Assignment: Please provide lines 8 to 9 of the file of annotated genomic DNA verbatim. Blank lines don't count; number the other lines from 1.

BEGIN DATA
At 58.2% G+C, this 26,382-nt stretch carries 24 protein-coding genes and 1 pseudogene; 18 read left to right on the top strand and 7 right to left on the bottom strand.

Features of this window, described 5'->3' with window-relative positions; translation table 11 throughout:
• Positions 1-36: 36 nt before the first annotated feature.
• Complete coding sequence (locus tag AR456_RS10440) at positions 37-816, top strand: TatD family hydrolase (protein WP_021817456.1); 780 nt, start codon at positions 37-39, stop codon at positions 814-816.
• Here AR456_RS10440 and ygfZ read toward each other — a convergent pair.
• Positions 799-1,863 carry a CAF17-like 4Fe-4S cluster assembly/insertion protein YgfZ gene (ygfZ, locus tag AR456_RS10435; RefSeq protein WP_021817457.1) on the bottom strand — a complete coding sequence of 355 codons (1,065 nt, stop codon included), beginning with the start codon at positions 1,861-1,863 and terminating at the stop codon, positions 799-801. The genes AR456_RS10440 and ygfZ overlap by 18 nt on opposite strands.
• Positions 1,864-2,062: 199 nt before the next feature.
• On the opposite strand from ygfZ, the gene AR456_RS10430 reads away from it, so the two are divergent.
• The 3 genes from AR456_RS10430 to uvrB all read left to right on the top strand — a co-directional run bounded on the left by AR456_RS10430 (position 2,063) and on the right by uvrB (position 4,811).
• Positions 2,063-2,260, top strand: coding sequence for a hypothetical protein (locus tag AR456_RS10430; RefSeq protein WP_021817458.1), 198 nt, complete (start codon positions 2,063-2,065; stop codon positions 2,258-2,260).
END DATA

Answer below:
• On the opposite strand from ygfZ, the gene AR456_RS10430 reads away from it, so the two are divergent.
• The 3 genes from AR456_RS10430 to uvrB all read left to right on the top strand — a co-directional run bounded on the left by AR456_RS10430 (position 2,063) and on the right by uvrB (position 4,811).